Denpasar, Bali, Indonesia: Bali’s natural fresh water aquifers are at record lows of less than 20% and researchers warn the island will be in a state of ecological crisis before 2020 if the situation is not reversed by mitigation.
Technical experts from Bali Water Protection Program (BWP) team at University Politeknik Negeri Bali (PNB) and IDEP Foundation today announced a collaborative community solution to help restore island aquifers and assist reversal of the water crisis, following a worldwide assessment of rapid aquifer recharge systems as effective mitigation for emergency conditions on Bali.
"Water is life… the need and utilization of ground water is increasing, while the need to recharge water into the soil is being underestimated,” said Dr. Lilik Sudiajeng, PNB Professor of Civil Engineering and head of research.
High demands for fresh water from Bali’s densely populated urban and tourism areas, has seen water supplies diverted from vital agricultural areas to tourist precincts in the south that threatens the island’s future food security, UNESCO world-heritage rice fields, traditional Balinese culture and quality of life.
Research for an inexpensive, cost-effective solution began intensely in 2012. The pilot water protection program, at a cost of less than U$1m, will commence operation on funding and address the depletion of aquifers with 136 rainwater gravity-fed well systems strategically located in 13 pre-identified intervention areas.
Based on successful systems in several drought-stricken areas in India, the aquifer recharge model was the technique chosen by international and Bali academic teams for rapid results in successfully restoring and raising water levels within 3 to 5 years in areas suffering fresh water crisis and threats of salt water intrusion.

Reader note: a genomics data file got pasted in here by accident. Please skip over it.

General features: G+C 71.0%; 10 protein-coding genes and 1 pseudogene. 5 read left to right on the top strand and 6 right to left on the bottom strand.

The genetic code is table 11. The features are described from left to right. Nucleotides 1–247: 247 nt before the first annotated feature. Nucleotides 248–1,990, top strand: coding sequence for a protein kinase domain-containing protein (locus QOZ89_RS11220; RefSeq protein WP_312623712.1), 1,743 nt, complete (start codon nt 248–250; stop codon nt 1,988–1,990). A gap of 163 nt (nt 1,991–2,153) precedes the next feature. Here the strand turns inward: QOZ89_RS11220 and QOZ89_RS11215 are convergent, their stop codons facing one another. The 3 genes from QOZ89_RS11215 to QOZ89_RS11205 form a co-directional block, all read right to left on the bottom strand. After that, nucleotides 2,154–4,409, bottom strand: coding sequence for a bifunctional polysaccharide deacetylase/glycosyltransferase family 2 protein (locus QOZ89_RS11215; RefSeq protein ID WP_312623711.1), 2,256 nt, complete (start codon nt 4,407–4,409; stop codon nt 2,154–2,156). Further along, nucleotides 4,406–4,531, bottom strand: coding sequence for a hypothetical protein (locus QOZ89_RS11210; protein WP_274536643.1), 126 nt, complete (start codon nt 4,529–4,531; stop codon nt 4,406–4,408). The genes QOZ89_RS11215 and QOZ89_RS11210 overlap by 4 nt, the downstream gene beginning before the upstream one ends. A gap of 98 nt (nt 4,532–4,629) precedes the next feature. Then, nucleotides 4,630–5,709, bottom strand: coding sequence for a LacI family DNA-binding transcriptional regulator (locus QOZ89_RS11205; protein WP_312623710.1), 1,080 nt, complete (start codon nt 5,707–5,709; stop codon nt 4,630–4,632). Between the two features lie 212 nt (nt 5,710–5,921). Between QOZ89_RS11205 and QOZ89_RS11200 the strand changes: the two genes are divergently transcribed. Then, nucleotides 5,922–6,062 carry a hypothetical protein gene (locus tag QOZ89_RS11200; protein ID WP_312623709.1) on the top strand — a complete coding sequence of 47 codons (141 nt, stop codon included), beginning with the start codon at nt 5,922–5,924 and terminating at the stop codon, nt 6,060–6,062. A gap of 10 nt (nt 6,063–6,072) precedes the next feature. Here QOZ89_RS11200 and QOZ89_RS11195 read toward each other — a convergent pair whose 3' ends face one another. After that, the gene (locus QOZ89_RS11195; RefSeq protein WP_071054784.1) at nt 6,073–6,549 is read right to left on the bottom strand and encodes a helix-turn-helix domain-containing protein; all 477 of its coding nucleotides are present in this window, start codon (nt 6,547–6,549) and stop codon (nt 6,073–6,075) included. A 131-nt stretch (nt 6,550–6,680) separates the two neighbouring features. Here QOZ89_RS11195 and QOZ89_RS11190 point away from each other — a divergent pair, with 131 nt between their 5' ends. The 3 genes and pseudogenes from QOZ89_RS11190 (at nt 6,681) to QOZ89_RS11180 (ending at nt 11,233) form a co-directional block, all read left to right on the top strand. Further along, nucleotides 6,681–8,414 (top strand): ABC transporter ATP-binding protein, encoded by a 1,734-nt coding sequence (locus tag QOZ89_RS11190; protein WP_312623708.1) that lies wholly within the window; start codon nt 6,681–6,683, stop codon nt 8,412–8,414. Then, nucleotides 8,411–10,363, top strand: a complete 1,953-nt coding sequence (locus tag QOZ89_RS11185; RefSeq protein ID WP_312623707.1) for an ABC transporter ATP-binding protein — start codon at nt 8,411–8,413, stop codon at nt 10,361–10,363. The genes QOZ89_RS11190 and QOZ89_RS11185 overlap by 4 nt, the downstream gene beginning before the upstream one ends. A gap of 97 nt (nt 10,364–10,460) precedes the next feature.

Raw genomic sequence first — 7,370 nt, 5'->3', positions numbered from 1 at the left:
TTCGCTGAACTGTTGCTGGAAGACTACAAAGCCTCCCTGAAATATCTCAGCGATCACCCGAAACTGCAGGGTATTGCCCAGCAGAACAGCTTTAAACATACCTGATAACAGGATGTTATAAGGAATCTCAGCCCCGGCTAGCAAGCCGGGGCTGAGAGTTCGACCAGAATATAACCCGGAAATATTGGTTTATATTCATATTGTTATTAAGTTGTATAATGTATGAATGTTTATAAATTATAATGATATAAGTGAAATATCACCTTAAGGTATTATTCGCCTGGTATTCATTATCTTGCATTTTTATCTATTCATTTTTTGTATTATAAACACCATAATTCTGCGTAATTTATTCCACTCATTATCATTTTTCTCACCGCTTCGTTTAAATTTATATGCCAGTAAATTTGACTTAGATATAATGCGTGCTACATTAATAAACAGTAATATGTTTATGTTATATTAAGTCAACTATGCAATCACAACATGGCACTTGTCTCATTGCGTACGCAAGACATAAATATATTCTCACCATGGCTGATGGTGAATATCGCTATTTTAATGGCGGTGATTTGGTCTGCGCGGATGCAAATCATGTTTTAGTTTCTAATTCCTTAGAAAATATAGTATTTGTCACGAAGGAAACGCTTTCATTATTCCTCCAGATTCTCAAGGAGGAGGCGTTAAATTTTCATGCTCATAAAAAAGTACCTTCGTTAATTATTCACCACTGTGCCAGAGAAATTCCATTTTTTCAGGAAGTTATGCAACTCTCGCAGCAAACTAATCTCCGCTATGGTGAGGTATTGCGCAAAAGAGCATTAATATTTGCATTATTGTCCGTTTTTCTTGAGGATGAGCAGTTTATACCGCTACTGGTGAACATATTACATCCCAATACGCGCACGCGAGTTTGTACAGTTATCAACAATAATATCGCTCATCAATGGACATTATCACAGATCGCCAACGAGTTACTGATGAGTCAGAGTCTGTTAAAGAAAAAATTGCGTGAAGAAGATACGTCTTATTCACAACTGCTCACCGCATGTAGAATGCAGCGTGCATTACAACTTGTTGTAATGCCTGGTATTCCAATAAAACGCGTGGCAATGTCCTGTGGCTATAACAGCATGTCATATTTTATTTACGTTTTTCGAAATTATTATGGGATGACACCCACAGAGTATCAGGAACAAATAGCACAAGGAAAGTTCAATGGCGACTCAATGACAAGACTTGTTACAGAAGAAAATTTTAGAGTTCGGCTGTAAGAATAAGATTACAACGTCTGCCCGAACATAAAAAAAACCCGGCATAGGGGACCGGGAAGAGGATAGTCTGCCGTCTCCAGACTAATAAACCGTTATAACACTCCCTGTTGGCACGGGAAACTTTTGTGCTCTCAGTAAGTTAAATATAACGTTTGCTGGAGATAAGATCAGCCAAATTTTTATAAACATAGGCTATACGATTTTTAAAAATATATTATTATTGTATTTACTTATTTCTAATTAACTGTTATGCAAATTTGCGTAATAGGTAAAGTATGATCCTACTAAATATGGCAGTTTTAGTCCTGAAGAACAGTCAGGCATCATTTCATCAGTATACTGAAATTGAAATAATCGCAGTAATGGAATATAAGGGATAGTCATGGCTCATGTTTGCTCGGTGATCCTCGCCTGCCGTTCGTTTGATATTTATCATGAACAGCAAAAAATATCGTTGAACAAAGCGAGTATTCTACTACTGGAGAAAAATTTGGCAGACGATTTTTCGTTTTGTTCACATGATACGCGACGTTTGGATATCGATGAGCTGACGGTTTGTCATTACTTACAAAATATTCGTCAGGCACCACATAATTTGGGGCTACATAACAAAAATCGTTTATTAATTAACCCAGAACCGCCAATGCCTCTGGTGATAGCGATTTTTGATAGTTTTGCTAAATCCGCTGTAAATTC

“Coastal areas where aquifers continue to be over-exploited will suffer further leakage of salt water into groundwater, which is forever non-reversible, meaning total dependence on expensive desalination plants to treat seawater for Bali residential, agriculture and tourism water supplies,” says PNB researcher of Civil Engineering, Ida Bagus Putu Bintana, program co-initiator.
Bali tourism industry action and public awareness is urgently needed to educate residents and stakeholders on the water crisis and share knowledge to key tourism leaders on the severity and reality of current water sustainability issues, explains IDEP Foundation special project advisor and program co-initiator, Florence Cattin.
“With over 77 000 registered hotel rooms, plus online booking platforms promoting thousands of Bali villas for rent - and recent announcement of increasing tourist targets to 30 million by 2029, the sustainability of Bali’s water has now passed tipping point”.
Program organisers - IDEP Foundation and University Politknik Negeri Bali - invite support from civic and tourism industry leaders to ensure success of the Bali Water Protection Program and expansion of the system to other dry areas at risk to protect regional water and food security.
“This rescue program cannot be carried out by one organization alone, all must cooperate - including government, industry and general public for water rescue in this land," said Professor Lilik Sudiajeng.
“At the end of the day, we are facing a choice – No water, no Bali – the island has very few years of fresh water left and either we want to depend on expensive technologies such as reverse osmosis for our water or allow Bali’s future generations to enjoy the natural water bountifulness of their parents - it’s as simple as that,” added Ms Cattin.
More information, see: IDEP Foundation website.